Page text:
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Lawskills.com Georgia Caselaw
THOGERSON v. THE STATE.
A96A1889.
SMITH, Judge.
Judgment affirmed. Andrews, J., and Senior Appellate Judge Harold R. Banke concur.
Criminal attempt to Commit theft by taking. Cobb Superior Court. Before Judge Bodiford.
Larry Alan Thogerson was indicted by a Cobb County grand jury on one count of criminal attempt to commit the crime of theft by taking. OCGA 16-8-2; 16-4-1. A jury found him guilty, his motion for new trial was denied, and he appeals.
Construed to support the verdict, the evidence showed that Thogerson presented a forged cash refund voucher in the amount of $829.50 to a department store. The refund voucher had a nonexistent employee identification number, a nonexistent "house number," and a countersignature from an employee at a store in Memphis, Tennessee; the voucher purported to be given for merchandise never sold at the store from which it was ostensibly purchased. A department store security manager questioned Thogerson regarding the purchase, and he claimed to have obtained the refund voucher about a month before, although the voucher itself showed that it had been generated on the previous day.
This contention is without merit. The definitions contained in former Article 3 of the UCC, including the definition of "holder in due course" and "instrument," are expressly limited in their application to "this article." Former OCGA 11-3-102 (1), (2). Moreover, the definitions applicable to this article taken from other portions of the UCC are specifically enumerated. Former OCGA 11-3-102 (3). Even the general definitions applicable to the UCC as a whole are limited to use "in this title." OCGA 11-1-201. For this reason, as we observed in Calhoon v. Mr. Locksmith Co., 200 Ga. App. 618 (409 SE2d 226) (1991), definitions contained in the UCC are inapplicable to a criminal prosecution. Id. at 620 (1). "This is a criminal case, not . . . governed by the Uniform Commercial Code." Givens v. State, 216 Ga. App. 176, 177 (454 SE2d 141) (1995). Thogerson cannot require the State to prove as additional elements of a crime requirements engrafted from another, unrelated body of law.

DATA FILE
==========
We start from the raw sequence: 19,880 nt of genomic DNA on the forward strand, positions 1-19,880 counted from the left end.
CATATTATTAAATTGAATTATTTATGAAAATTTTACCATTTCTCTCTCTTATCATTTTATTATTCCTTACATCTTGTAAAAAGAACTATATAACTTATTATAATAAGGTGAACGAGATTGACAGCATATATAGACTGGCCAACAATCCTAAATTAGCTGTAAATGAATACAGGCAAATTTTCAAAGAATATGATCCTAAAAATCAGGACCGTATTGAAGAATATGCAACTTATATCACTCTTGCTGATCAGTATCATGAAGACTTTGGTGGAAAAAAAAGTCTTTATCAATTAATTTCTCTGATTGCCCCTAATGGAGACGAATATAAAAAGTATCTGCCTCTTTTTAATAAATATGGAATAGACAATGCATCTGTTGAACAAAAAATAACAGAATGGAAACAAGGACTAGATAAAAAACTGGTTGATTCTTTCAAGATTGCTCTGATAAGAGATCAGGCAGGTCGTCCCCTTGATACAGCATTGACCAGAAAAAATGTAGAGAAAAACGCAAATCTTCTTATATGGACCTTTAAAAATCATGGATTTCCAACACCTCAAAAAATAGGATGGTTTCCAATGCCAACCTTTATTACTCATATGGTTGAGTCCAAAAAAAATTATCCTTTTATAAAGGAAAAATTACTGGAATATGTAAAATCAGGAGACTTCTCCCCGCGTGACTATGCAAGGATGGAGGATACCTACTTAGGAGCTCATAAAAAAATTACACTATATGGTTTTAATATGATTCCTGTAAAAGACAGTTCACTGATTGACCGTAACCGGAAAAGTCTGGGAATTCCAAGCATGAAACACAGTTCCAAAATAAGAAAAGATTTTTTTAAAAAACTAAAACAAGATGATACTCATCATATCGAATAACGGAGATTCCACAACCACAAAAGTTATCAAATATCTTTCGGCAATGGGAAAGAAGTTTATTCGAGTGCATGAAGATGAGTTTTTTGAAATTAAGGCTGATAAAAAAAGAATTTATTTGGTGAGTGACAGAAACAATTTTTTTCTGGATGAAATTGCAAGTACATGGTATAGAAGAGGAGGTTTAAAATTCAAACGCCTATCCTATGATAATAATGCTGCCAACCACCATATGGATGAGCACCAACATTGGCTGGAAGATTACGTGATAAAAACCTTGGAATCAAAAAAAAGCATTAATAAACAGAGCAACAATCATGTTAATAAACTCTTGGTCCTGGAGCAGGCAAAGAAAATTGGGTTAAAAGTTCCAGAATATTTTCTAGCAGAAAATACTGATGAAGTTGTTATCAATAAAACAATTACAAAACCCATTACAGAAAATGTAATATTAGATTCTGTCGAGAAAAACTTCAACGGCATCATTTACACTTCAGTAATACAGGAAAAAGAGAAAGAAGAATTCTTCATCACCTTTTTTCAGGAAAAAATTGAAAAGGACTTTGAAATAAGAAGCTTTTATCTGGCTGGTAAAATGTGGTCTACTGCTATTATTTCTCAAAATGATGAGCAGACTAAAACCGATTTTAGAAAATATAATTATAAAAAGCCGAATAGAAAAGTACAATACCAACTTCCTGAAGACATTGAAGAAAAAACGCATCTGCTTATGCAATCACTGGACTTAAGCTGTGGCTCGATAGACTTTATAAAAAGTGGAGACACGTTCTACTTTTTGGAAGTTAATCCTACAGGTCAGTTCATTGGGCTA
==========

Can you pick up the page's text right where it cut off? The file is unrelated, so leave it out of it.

Notes
1  Assuming without deciding that an attorney's question to a witness can be considered a "statement," the prosecutor's characterization of the refund voucher as a negotiable instrument is not dispositive. The construction of a contract is a question of law for the court, OCGA 13-2-1, and a mere statement of opinion as to the legal effect of a document is not a binding admission. Howell Mill/Collier Assoc. v. Pennypacker's, Inc., 194 Ga. App. 169, 172 (2) (390 SE2d 257) (1990).
2  Article 3 of the UCC was substantially revised in 1996. Ga. L. 1996, p. 1306, 3. The events underlying this appeal took place in 1993.
3  We question whether this refund voucher meets the legal requirements for a negotiable instrument, because it does not "contain the time honored 'words of negotiability,' such as pay to the order of or pay to bearer." Hall v. Westmoreland, Hall & Bryan, 123 Ga. App. 809, 811 (182 SE2d 539) (1971). See former OCGA 11-3-104 (1) (d). But we do not reach this issue.
Thomas J. Charron, District Attorney, Debra H. Bernes, Thomas A. Cole, Nancy I. Jordan, Assistant District Attorneys, for appellee.
Robert S. Devins, for appellant.
DECIDED DECEMBER 17, 1996.
Thursday May 21 06:03 EDT


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